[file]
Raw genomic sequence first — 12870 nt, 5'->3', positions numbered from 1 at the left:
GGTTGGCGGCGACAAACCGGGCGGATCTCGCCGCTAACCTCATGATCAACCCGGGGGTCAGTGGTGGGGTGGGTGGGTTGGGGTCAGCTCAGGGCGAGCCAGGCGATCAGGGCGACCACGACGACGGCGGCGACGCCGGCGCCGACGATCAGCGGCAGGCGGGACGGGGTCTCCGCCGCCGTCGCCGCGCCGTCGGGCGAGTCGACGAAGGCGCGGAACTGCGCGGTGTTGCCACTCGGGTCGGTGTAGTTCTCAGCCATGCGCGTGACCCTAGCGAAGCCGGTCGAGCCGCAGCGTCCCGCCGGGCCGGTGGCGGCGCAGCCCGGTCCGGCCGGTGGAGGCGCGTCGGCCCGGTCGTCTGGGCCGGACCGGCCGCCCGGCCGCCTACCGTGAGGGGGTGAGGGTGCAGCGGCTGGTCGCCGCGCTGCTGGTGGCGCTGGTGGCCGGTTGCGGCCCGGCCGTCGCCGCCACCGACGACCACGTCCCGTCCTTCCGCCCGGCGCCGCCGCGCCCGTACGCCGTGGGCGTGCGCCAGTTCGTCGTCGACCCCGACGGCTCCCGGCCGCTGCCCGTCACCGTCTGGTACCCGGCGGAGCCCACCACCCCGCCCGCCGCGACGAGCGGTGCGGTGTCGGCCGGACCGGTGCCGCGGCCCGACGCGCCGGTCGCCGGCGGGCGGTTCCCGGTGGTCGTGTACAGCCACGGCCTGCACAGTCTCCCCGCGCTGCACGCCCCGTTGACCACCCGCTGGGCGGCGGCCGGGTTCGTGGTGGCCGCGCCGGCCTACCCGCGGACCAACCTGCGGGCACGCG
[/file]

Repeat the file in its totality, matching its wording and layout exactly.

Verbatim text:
Raw genomic sequence first — 12870 nt, 5'->3', positions numbered from 1 at the left:
GGTTGGCGGCGACAAACCGGGCGGATCTCGCCGCTAACCTCATGATCAACCCGGGGGTCAGTGGTGGGGTGGGTGGGTTGGGGTCAGCTCAGGGCGAGCCAGGCGATCAGGGCGACCACGACGACGGCGGCGACGCCGGCGCCGACGATCAGCGGCAGGCGGGACGGGGTCTCCGCCGCCGTCGCCGCGCCGTCGGGCGAGTCGACGAAGGCGCGGAACTGCGCGGTGTTGCCACTCGGGTCGGTGTAGTTCTCAGCCATGCGCGTGACCCTAGCGAAGCCGGTCGAGCCGCAGCGTCCCGCCGGGCCGGTGGCGGCGCAGCCCGGTCCGGCCGGTGGAGGCGCGTCGGCCCGGTCGTCTGGGCCGGACCGGCCGCCCGGCCGCCTACCGTGAGGGGGTGAGGGTGCAGCGGCTGGTCGCCGCGCTGCTGGTGGCGCTGGTGGCCGGTTGCGGCCCGGCCGTCGCCGCCACCGACGACCACGTCCCGTCCTTCCGCCCGGCGCCGCCGCGCCCGTACGCCGTGGGCGTGCGCCAGTTCGTCGTCGACCCCGACGGCTCCCGGCCGCTGCCCGTCACCGTCTGGTACCCGGCGGAGCCCACCACCCCGCCCGCCGCGACGAGCGGTGCGGTGTCGGCCGGACCGGTGCCGCGGCCCGACGCGCCGGTCGCCGGCGGGCGGTTCCCGGTGGTCGTGTACAGCCACGGCCTGCACAGTCTCCCCGCGCTGCACGCCCCGTTGACCACCCGCTGGGCGGCGGCCGGGTTCGTGGTGGCCGCGCCGGCCTACCCGCGGACCAACCTGCGGGCACGCG